Elon Musk and Nikola Tesla are the ones that risked and, decades later, Musk is also winning in Tesla’s name. Elon was inspired by the great physicist that discovered the alternative current and focused on the future. The co-founder of the Tesla car manufacturer invested in 2004 around 7.5 million dollars from his personal funds and became chairman. That was the decisive moment for the brand, as Musk’s singular vision pushed the design and production team to the edge repeatedly and in the face of media skepticism in a bid to create the electric car anyone would want to own. Then, Musk’s competence was tested in 2008 when Tesla faced collapse. The bright investor had to take his most difficult business decision: save it or leave it. Confident in his abilities, Elon placed 20 million dollars from his funds in Tesla. At that moment, the decision shocked the board of directors. They couldn’t explain why Elon did it. Why would he risk the money earned from selling PayPal for a business whose product had already been pegged as vaporware? In 2008, electric cars were the way of the future and people felt that it would stay that way, due to cost, infrastructure, technology and mass consumer aversion. Elon doubled down on his bet in the face of such odds. When expressing his decision, Elon was so convincing that he somehow changed the board’s opinion. The question remains, why take such a risk? Elon Musk might be an idealist, but his is a physicist’s thought pattern, intensely logical, focused and coldly appraising. Sometimes cruelly so, if one believes “Tesla, SpaceX, and the Quest for a Fantastic Future”, his biography written by Ashlee Vance. Every decision has a calculation of some sort behind it and intransigence to back it, sparing little personal expense.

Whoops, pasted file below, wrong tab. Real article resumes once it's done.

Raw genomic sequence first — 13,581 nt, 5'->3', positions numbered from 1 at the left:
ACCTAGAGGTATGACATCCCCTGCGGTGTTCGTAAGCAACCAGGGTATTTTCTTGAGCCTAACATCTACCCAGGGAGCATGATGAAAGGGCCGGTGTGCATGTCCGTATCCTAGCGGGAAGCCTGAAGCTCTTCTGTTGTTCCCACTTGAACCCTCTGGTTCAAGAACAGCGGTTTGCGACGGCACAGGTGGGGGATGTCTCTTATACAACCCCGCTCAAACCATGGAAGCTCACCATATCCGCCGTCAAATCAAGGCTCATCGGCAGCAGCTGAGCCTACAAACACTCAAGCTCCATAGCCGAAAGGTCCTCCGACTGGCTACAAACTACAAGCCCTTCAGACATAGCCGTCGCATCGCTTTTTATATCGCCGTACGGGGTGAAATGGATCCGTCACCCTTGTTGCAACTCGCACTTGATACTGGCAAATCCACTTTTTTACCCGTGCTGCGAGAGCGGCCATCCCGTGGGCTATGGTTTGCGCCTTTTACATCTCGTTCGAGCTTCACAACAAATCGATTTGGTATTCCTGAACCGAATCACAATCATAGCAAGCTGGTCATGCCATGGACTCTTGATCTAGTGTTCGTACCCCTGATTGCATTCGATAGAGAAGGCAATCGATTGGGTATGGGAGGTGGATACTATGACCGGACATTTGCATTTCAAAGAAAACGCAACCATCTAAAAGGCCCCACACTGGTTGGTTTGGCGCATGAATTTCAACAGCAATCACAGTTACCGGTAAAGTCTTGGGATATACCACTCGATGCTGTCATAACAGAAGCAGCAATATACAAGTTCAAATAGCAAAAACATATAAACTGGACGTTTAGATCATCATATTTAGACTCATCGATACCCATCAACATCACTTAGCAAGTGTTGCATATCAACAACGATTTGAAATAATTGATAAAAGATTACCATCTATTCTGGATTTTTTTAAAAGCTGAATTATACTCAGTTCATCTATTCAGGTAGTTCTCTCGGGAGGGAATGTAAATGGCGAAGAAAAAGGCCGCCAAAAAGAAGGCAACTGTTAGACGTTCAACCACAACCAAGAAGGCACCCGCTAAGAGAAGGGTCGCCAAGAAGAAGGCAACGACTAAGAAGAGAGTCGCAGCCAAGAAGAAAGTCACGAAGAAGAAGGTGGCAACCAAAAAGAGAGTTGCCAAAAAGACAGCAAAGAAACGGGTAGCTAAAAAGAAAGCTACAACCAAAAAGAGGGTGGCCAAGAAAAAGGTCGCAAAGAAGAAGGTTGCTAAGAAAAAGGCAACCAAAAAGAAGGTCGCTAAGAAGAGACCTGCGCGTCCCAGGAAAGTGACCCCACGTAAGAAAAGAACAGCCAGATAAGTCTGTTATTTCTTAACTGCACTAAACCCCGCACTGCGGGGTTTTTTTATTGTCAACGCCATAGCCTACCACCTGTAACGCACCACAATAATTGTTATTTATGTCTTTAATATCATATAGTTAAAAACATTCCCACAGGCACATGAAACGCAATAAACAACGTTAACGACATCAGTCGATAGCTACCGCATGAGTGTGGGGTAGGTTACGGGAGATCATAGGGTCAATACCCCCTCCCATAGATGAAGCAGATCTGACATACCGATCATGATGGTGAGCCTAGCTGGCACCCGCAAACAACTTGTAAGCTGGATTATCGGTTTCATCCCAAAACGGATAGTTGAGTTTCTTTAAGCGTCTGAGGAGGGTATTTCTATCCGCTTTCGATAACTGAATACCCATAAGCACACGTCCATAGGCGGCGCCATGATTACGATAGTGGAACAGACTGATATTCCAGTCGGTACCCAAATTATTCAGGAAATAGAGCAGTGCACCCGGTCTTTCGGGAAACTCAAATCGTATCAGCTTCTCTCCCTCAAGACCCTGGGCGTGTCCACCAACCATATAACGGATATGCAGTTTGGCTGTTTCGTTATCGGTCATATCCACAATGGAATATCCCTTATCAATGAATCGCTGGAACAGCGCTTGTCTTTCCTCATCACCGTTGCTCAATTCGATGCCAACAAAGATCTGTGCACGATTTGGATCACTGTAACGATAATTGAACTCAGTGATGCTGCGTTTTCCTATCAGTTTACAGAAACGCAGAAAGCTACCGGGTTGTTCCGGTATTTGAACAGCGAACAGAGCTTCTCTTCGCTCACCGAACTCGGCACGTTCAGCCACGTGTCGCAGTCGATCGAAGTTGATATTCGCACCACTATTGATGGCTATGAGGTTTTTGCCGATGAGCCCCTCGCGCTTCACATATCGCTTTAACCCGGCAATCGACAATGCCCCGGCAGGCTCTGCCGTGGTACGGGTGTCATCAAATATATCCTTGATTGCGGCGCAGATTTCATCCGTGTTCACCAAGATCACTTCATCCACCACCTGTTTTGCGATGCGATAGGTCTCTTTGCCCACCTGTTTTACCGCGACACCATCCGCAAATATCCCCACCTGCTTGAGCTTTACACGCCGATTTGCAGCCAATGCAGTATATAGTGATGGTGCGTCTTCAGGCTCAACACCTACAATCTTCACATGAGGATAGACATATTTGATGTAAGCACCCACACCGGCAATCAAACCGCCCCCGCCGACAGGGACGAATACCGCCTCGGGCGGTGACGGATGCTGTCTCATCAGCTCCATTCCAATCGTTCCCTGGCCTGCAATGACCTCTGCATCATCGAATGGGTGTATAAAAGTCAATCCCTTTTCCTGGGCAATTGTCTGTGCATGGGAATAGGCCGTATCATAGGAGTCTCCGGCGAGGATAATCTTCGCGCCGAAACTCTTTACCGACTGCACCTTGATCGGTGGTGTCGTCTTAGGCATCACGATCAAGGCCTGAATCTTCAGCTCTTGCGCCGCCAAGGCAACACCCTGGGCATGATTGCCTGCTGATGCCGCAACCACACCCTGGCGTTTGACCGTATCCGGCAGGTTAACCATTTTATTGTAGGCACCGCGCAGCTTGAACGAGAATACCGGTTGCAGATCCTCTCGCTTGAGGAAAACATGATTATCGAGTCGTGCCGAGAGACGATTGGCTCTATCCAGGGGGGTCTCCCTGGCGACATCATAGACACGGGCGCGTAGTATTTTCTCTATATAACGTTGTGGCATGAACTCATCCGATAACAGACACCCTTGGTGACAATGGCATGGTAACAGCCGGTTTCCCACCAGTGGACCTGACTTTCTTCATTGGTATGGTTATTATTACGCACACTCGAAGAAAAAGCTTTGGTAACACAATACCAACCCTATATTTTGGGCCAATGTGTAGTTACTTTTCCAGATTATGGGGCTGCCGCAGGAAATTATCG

Same as Nikola Tesla, Elon considers his work the future of mankind. He lives with a high confidence both in his mind and his soul: someday cars will have no other choice than to be able to function with electricity. Moreover, Musk anticipates the moment when fossil fuels will be at an end and life will need to continue its path. Nowadays, his cars are sold in very small numbers compared to other car manufacturers, but Musk is not worried. He knows that the day when his competitive advantage will come home to roost will not tarry long. Already, his battery technology is insinuating itself into the supply chains of his erstwhile competitors and, whatever brand other than his may emerge to dominate the electric market, his will be the indispensable company behind it, just like Samsung is to Apple. Furthermore, his company followed the simple principle that turns luxury goods into everyday mass possessions: the first model, Roadster, had a high price (above 100 000 dollars) and low volumes, hooking early adopters and image conscious consumers. The Model S, its descendant, aligns the price and the volumes at a medium level. The next generation of cars will be the one to even out the scales with the mass market – low price (30 000 dollars) and high volumes. The billionaire with triple citizenship has an unsophisticated strategy. First, when his cars did not benefit from attention from the potential clients, he addressed a super-premium target with few people. Once his brand gained awareness and consideration, having the capability of generating higher volumes, Musk maintained the sales value by dropping the price. Nowadays, when Elon’s idea was accepted by a larger number of clients, Tesla becomes an important player on the market. His strategy, perfect adapted for every stage of the business, turned out to be successful even after successive rounds since 2008 of Elon keeping the company on life support from his own funds while it prepared its ascent.